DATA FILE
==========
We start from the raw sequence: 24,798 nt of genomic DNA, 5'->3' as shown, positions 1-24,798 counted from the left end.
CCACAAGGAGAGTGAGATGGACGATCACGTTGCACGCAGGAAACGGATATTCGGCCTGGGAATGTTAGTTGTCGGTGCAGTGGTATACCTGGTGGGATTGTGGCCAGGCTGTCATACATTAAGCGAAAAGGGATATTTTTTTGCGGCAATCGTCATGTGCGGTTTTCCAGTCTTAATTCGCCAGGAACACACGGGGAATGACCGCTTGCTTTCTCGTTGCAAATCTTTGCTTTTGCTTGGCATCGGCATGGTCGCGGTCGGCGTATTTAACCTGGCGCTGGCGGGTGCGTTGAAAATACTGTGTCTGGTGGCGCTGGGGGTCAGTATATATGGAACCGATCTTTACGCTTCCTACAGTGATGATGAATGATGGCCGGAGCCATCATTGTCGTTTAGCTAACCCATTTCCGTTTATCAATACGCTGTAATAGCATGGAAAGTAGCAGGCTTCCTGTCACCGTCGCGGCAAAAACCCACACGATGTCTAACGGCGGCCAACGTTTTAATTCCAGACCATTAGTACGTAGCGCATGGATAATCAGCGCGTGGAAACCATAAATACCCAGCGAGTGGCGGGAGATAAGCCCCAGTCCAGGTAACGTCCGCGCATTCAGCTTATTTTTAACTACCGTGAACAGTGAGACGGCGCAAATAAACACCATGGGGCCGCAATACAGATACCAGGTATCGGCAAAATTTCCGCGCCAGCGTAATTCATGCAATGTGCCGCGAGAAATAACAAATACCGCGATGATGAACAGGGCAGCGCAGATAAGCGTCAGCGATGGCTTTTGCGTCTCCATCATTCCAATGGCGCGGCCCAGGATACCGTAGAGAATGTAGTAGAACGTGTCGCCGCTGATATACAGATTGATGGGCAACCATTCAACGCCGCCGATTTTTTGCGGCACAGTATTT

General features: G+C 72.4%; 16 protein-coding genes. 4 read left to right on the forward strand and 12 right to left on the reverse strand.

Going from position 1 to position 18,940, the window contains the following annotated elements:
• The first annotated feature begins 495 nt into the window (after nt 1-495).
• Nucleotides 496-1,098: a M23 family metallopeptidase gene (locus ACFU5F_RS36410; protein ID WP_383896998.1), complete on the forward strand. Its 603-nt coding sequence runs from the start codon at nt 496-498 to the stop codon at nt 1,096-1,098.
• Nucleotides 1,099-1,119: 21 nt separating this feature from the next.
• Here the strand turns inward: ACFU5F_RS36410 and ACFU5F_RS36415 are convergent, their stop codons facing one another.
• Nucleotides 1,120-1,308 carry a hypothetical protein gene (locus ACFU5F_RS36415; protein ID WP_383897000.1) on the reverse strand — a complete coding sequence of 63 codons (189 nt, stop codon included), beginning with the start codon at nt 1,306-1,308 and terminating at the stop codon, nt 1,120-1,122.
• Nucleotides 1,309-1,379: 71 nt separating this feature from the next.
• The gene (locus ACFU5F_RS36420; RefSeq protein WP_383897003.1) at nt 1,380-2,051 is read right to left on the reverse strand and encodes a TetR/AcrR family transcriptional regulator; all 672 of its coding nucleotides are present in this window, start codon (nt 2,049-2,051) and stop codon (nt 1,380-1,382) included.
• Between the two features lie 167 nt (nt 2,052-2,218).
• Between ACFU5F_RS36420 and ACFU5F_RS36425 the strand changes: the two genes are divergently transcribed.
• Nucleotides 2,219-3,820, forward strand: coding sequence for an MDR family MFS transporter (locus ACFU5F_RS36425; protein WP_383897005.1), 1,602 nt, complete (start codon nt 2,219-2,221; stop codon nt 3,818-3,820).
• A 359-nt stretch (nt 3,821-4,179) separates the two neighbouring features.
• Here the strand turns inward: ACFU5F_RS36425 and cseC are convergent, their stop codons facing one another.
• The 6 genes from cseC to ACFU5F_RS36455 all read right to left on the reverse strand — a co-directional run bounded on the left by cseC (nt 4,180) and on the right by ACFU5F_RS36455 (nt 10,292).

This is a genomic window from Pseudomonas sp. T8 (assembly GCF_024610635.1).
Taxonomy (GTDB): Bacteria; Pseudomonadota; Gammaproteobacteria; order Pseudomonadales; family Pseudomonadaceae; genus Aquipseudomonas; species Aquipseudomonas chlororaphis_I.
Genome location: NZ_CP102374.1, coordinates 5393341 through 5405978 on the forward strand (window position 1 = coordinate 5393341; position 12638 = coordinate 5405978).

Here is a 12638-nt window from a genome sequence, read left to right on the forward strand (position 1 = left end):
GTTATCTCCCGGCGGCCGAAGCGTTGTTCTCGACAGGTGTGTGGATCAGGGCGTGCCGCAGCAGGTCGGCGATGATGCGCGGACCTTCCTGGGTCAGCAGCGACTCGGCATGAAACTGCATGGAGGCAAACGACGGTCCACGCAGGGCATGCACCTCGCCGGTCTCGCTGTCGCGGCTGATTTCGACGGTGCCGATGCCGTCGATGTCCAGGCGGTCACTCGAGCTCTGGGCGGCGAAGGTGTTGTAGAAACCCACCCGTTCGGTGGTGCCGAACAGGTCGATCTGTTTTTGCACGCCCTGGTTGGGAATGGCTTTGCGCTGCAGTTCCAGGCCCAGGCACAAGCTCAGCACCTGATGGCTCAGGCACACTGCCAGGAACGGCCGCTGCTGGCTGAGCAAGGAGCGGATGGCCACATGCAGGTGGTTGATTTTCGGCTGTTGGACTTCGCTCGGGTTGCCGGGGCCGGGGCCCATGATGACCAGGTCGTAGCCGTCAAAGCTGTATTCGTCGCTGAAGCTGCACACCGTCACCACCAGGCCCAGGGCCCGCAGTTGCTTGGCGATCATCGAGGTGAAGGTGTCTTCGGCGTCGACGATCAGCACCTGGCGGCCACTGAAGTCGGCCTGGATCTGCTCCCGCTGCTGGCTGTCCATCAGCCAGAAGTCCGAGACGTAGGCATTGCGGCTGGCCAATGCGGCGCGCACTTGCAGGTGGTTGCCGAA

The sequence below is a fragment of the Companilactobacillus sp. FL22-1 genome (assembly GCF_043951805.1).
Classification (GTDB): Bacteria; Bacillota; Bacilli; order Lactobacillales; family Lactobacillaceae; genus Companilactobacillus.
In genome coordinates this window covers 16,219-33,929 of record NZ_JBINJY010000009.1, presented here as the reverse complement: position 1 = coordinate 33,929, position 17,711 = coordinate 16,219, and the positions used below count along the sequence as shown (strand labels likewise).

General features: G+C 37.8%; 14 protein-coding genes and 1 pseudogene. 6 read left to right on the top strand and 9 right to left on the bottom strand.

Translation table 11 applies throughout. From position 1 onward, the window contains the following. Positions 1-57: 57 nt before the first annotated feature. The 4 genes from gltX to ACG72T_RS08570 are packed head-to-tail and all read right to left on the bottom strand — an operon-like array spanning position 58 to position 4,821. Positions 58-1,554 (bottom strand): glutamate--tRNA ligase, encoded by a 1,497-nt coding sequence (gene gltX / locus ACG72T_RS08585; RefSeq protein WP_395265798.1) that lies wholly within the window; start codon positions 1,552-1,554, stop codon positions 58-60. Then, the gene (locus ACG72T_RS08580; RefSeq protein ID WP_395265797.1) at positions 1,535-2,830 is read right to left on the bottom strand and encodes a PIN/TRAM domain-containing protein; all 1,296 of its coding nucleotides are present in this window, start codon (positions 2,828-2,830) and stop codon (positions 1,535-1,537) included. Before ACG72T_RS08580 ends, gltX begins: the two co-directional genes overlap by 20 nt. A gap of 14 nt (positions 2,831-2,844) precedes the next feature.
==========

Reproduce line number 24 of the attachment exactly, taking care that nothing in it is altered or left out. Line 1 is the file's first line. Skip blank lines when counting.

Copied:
Classification (GTDB): Bacteria; Bacillota; Bacilli; order Lactobacillales; family Lactobacillaceae; genus Companilactobacillus.